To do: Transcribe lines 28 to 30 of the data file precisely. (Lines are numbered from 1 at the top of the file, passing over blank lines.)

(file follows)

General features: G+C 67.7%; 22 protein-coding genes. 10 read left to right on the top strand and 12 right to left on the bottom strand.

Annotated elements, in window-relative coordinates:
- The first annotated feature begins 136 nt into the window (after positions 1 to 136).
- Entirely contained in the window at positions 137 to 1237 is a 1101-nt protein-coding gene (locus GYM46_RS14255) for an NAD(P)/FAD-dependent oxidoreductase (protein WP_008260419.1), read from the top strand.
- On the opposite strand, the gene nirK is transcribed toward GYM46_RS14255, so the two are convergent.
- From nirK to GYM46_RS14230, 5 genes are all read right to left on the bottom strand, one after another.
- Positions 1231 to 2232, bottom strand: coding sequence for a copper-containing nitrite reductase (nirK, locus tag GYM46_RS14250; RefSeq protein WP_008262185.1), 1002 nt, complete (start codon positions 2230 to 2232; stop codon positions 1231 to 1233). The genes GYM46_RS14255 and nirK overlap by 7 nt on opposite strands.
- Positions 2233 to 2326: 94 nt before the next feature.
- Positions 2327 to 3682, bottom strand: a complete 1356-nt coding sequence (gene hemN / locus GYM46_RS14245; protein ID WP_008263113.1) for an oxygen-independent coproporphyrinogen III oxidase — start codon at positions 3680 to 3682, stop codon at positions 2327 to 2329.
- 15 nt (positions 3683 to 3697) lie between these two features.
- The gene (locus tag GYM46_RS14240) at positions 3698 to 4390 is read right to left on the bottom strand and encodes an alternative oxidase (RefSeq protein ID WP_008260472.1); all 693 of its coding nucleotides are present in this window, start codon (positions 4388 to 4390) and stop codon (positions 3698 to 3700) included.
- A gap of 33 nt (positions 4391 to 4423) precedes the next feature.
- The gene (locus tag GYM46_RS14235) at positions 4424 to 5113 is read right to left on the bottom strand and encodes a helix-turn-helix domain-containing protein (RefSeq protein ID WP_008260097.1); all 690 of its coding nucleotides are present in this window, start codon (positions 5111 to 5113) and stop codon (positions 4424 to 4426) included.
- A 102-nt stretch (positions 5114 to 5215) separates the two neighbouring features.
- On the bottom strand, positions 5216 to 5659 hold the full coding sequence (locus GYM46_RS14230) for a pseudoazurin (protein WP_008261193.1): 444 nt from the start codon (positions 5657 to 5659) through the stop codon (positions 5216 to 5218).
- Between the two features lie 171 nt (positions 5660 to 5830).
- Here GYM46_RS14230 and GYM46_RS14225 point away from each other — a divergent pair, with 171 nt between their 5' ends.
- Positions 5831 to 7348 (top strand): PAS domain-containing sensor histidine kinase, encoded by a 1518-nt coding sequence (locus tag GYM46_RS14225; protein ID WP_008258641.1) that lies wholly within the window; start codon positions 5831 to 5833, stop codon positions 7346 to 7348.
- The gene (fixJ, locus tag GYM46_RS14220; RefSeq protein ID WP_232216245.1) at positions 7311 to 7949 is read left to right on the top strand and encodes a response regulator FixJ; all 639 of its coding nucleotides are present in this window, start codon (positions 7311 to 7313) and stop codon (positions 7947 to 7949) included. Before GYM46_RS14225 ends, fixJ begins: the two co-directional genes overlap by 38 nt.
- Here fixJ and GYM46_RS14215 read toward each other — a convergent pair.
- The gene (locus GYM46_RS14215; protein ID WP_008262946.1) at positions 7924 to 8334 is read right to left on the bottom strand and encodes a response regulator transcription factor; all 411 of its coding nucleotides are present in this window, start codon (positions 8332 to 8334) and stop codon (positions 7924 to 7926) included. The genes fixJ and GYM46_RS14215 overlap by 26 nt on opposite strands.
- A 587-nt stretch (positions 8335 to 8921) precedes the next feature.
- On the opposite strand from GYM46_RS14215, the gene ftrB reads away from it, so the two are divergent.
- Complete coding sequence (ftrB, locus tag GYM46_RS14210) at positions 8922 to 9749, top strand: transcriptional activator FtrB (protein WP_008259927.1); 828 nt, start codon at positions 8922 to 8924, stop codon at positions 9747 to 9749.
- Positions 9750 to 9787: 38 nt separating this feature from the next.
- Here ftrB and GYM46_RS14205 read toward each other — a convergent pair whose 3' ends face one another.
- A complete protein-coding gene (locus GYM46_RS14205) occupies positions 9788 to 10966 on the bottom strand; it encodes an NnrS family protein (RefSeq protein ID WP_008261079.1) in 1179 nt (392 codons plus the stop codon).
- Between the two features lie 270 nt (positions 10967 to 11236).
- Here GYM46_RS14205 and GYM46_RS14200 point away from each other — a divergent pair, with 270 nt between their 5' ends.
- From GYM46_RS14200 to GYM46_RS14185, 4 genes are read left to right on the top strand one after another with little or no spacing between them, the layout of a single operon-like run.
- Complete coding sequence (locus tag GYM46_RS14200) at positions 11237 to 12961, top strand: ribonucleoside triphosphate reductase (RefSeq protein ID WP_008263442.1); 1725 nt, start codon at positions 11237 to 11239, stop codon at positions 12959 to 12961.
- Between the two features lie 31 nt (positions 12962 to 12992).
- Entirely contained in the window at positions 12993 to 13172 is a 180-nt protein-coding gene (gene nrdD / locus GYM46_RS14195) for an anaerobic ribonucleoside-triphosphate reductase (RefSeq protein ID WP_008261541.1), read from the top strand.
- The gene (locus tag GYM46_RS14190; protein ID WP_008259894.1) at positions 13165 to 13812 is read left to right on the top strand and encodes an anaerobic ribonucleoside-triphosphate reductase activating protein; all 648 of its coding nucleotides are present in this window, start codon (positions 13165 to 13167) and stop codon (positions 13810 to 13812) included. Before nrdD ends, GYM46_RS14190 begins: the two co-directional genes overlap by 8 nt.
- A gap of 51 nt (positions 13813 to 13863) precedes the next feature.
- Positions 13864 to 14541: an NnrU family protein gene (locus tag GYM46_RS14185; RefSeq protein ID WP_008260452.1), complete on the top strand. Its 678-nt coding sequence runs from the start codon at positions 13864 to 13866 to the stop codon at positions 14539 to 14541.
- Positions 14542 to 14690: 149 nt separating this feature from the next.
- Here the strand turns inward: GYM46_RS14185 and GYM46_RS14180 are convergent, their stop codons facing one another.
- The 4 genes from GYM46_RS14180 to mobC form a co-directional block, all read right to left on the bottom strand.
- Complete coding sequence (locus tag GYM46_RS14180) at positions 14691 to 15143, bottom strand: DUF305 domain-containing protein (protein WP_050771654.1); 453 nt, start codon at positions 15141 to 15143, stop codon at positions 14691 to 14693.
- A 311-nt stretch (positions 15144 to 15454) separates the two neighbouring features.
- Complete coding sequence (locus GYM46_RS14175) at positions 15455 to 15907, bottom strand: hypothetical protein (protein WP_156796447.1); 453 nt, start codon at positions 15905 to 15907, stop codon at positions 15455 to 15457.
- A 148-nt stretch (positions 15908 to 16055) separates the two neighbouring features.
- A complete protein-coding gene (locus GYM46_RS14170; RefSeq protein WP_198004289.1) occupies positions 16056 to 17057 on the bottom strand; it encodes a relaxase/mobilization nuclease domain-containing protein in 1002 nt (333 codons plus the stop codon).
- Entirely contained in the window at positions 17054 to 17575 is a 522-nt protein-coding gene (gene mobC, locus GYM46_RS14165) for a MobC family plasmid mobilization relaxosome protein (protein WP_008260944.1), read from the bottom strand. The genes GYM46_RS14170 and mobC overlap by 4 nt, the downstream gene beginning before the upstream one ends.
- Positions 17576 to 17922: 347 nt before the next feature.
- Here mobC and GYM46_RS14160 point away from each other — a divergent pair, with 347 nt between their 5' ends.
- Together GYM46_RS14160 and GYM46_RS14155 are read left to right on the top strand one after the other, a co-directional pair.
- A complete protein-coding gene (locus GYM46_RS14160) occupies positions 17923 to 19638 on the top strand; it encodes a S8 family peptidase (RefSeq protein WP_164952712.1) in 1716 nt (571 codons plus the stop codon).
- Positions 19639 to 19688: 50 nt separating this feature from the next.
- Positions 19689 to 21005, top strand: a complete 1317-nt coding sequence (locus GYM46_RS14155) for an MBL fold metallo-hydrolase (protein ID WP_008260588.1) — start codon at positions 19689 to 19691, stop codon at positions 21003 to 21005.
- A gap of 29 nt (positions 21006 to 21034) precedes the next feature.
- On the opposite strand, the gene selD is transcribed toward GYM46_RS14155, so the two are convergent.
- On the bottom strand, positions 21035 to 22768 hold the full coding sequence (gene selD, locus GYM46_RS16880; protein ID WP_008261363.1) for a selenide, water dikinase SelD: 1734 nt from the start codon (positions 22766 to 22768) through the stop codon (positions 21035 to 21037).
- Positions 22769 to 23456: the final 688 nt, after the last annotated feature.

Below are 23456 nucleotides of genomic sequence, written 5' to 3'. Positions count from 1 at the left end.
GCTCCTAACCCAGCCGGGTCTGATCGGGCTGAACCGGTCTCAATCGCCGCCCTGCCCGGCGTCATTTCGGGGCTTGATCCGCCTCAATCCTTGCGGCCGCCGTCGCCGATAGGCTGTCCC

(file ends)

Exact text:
- Between the two features lie 270 nt (positions 10967 to 11236).
- Here GYM46_RS14205 and GYM46_RS14200 point away from each other — a divergent pair, with 270 nt between their 5' ends.
- From GYM46_RS14200 to GYM46_RS14185, 4 genes are read left to right on the top strand one after another with little or no spacing between them, the layout of a single operon-like run.